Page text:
The report, Energy for a Shared Development Agenda, combines a global assessment of energy scenarios up to 2050, case studies of energy access and low-carbon efforts around the world, and a review of the technological shifts, investments, policies and governance structures needed to bring energy to all.
The report explores two alternate scenarios: basic energy access (BEA), to meet household needs for lighting, heat and cooking, and shared development agenda (SDA), which examines the implications for energy systems if all nations achieve per capita annual incomes of at least $10,000 USD (at 2005 purchasing power parity rates).
Developing nations are already expanding energy access on their own, and the report shows that if current trends continue, global energy demand would rise from 365 exajoules (EJ) in 2010 to 775 EJ by 2050, with South Asia as the biggest consumer. Global CO2 emissions would rise to 64% above 1990 levels by 2020 and to 152% above 1990 levels by 2050, making it near-certain that temperatures will increase by more than 2°C.
“If we don’t pursue a shared development agenda, countries will continue on a development path based on fossil-fuels,” says Måns Nilsson, SEI deputy director and lead author of the report.
Shifting towards sustainability
In the BEA scenario, energy demand dramatically decreases due to concerted efforts to improve energy efficiency and sharply reduce the energy intensity of economies. Primary energy use continues to rise until 2020, peaking at 575 EJ but declining to 441 EJ by 2050. Global CO2 emissions increase by 38% in 2020 relative to 1990, but by 2050 decrease by 92% on 1990 levels.
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In the SDA scenario, energy demand rises sharply across much of Africa, and to a lesser extent, in South Asia. Yet global energy demand is only 33.5 EJ (11%) higher in 2050 than in the BEA scenario, partly due to sharper reductions in U.S. and Canadian energy use, but with no major changes elsewhere. Carbon emissions are virtually the same as under BEA.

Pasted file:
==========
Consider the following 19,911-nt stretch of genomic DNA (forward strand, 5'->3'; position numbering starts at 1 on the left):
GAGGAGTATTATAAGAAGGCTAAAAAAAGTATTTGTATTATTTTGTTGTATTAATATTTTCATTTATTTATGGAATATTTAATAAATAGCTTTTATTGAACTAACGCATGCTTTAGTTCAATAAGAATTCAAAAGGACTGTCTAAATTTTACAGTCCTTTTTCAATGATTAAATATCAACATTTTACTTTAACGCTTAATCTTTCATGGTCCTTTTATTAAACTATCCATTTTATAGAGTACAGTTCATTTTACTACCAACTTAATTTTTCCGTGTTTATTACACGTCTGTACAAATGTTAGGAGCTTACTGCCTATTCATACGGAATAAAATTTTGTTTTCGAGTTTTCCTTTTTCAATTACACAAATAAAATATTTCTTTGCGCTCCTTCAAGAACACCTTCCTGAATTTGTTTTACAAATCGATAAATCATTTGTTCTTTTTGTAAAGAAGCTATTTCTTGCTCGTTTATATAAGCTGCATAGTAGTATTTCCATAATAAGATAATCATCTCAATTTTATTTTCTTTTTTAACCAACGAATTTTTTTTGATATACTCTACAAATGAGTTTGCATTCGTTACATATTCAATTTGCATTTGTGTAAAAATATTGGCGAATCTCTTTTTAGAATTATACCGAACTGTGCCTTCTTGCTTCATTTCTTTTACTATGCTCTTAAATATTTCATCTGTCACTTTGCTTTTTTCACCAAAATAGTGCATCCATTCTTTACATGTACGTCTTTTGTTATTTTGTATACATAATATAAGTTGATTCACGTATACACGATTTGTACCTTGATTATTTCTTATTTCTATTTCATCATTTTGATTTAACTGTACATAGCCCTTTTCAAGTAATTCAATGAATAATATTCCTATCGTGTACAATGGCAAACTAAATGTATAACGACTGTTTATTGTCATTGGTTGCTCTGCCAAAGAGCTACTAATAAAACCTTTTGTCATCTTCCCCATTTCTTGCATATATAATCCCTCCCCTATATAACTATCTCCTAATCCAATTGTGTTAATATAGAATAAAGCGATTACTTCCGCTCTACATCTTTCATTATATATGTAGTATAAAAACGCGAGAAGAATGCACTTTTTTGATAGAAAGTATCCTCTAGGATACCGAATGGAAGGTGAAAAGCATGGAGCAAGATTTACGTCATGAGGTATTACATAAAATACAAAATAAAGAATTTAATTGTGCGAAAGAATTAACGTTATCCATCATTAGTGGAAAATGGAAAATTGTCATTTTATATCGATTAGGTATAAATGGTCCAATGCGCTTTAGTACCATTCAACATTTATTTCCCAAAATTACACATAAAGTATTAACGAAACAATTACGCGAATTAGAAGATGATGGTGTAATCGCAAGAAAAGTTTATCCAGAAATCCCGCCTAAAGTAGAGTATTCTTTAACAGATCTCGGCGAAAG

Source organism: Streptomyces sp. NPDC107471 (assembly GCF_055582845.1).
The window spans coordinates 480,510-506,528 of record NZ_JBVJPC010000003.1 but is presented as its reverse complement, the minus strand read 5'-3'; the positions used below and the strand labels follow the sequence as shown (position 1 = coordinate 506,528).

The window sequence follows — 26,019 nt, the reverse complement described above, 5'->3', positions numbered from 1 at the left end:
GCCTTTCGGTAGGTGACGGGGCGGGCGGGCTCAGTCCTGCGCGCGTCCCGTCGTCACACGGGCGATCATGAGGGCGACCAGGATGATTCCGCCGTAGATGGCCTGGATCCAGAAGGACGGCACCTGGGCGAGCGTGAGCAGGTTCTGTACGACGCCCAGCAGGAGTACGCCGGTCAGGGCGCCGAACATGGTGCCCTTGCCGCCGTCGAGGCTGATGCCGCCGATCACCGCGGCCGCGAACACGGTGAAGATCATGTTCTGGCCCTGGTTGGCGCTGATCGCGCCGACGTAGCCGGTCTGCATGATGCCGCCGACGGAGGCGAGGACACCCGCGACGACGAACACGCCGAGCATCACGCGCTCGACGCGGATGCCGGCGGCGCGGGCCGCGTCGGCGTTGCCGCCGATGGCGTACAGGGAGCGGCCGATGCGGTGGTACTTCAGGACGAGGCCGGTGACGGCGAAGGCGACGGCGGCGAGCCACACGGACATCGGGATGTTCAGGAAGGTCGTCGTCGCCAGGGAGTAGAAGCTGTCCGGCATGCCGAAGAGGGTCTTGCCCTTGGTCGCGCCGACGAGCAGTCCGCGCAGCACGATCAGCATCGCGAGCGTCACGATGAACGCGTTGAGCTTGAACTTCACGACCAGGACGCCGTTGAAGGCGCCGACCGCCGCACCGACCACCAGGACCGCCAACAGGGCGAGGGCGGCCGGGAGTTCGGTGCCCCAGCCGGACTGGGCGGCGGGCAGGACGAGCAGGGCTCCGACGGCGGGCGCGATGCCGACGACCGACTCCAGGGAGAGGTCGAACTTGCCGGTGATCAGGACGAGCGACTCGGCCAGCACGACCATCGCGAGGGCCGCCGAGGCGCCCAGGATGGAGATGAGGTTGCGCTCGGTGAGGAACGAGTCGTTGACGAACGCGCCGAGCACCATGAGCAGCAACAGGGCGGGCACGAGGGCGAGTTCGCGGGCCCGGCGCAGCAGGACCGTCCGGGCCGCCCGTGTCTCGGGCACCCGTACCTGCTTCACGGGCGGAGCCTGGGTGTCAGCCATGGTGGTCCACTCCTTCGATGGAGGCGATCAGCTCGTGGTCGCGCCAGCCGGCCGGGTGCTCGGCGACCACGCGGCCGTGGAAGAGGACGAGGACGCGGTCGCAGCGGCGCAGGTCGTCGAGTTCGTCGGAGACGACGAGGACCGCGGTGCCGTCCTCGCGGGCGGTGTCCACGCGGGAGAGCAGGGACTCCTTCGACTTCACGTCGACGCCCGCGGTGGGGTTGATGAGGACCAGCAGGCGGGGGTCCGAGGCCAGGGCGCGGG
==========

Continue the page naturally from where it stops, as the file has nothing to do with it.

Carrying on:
The authors’ verdict: Sustainable energy access for all is attainable, but only if nations work together to transform global energy systems.
“Sustainable energy is not a question of North versus South,” says Nilsson. “Enhancing our energy systems is a truly shared development agenda that goes to the core of our social and economic development aspirations. Sustainable energy needs to be centrally placed in the Rio deliberations.”
Small steps are not enough
The scale of the necessary transformation is considerable. For example, as much as 8,900 GW of wind energy would be required globally by 2050, which would require building, on average, 248 GW of capacity per year between 2015 and 2050 – 25 times the rate in recent years.
Incremental changes are simply not enough, the authors stress, nor is this simply a technological challenge. Governance at all levels must be strengthened and improved, and effective policies must be adopted to guide public- and private-sector investment.
“Effective assessment frameworks, as well as monitoring and evaluation systems and mechanisms for transparency and accountability, are needed to ensure that strategies are coherent with overall development goals,” says Åsa Persson, a research fellow at SEI and lead author of the report’s governance analysis.
The authors also argue that energy objectives and targets need a stronger home within the UN system, and suggest using the Sustainable Development Goals being discussed at Rio+20 to create it. In addition, they call for a massive scale-up of public and private investment in renewable capacity, energy access and energy efficiency; cuts to fossil-fuel subsidies; and greater public support for R&D to bring down the cost of key technologies and improve implementation.
A major collaboration
SEI assembled a partnership of leading international research institutions and think tanks to produce the report: the African Climate Policy Centre (ACPC), the Brazilian Foundation for Sustainable Development (FBDS), the Federal University of Rio de Janeiro (COPPE), the International Institute for Applied Systems Analysis (IIASA), the Netherlands Environmental Assessment Agency (PBL), The Energy and Resources Institute (TERI) and the World Resources Institute (WRI).
The scenarios in the report were produced by Charlie Heaps, Director of SEI’s U.S. Centre, with the LEAP (Long range Energy Alternatives Planning) software he developed. The LEAP system has been used by governments, academics, NGOs, companies and energy utilities in more than 190 countries for energy policy analysis and climate change mitigation assessment.
“This is one of the first global energy assessments to be entirely open-source,” says Heaps. “We hope that others will build on our work to continue to explore these important issues.”